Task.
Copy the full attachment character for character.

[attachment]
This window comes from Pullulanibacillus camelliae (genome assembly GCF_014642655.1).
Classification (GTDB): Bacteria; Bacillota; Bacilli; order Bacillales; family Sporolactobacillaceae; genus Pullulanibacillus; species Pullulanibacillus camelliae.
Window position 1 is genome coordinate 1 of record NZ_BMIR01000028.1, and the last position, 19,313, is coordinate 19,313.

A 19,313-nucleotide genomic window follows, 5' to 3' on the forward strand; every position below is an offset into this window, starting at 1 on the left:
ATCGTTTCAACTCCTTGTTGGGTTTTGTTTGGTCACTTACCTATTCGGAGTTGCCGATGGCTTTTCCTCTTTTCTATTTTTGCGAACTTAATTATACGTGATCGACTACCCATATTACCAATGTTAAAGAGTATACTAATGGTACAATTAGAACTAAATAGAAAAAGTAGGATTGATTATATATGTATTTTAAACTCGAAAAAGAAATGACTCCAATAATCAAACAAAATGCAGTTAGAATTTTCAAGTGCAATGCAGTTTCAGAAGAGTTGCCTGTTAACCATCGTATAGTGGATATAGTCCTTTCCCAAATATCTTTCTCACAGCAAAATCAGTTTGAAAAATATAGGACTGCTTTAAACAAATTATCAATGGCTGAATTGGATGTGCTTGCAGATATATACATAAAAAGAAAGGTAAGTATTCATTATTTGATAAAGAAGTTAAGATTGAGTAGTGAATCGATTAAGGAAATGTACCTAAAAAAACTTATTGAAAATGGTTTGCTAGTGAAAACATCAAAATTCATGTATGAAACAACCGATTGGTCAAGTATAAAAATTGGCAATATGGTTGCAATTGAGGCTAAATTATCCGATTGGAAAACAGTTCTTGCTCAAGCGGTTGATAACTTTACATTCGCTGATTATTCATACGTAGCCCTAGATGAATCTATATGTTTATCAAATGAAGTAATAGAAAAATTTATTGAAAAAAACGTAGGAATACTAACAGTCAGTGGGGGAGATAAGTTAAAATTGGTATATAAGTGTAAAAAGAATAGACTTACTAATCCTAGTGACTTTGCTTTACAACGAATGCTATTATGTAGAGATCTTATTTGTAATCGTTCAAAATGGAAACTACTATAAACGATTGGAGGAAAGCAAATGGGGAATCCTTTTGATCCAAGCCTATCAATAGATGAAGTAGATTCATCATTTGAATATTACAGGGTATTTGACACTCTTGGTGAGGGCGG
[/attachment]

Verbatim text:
This window comes from Pullulanibacillus camelliae (genome assembly GCF_014642655.1).
Classification (GTDB): Bacteria; Bacillota; Bacilli; order Bacillales; family Sporolactobacillaceae; genus Pullulanibacillus; species Pullulanibacillus camelliae.
Window position 1 is genome coordinate 1 of record NZ_BMIR01000028.1, and the last position, 19,313, is coordinate 19,313.

A 19,313-nucleotide genomic window follows, 5' to 3' on the forward strand; every position below is an offset into this window, starting at 1 on the left:
ATCGTTTCAACTCCTTGTTGGGTTTTGTTTGGTCACTTACCTATTCGGAGTTGCCGATGGCTTTTCCTCTTTTCTATTTTTGCGAACTTAATTATACGTGATCGACTACCCATATTACCAATGTTAAAGAGTATACTAATGGTACAATTAGAACTAAATAGAAAAAGTAGGATTGATTATATATGTATTTTAAACTCGAAAAAGAAATGACTCCAATAATCAAACAAAATGCAGTTAGAATTTTCAAGTGCAATGCAGTTTCAGAAGAGTTGCCTGTTAACCATCGTATAGTGGATATAGTCCTTTCCCAAATATCTTTCTCACAGCAAAATCAGTTTGAAAAATATAGGACTGCTTTAAACAAATTATCAATGGCTGAATTGGATGTGCTTGCAGATATATACATAAAAAGAAAGGTAAGTATTCATTATTTGATAAAGAAGTTAAGATTGAGTAGTGAATCGATTAAGGAAATGTACCTAAAAAAACTTATTGAAAATGGTTTGCTAGTGAAAACATCAAAATTCATGTATGAAACAACCGATTGGTCAAGTATAAAAATTGGCAATATGGTTGCAATTGAGGCTAAATTATCCGATTGGAAAACAGTTCTTGCTCAAGCGGTTGATAACTTTACATTCGCTGATTATTCATACGTAGCCCTAGATGAATCTATATGTTTATCAAATGAAGTAATAGAAAAATTTATTGAAAAAAACGTAGGAATACTAACAGTCAGTGGGGGAGATAAGTTAAAATTGGTATATAAGTGTAAAAAGAATAGACTTACTAATCCTAGTGACTTTGCTTTACAACGAATGCTATTATGTAGAGATCTTATTTGTAATCGTTCAAAATGGAAACTACTATAAACGATTGGAGGAAAGCAAATGGGGAATCCTTTTGATCCAAGCCTATCAATAGATGAAGTAGATTCATCATTTGAATATTACAGGGTATTTGACACTCTTGGTGAGGGCGG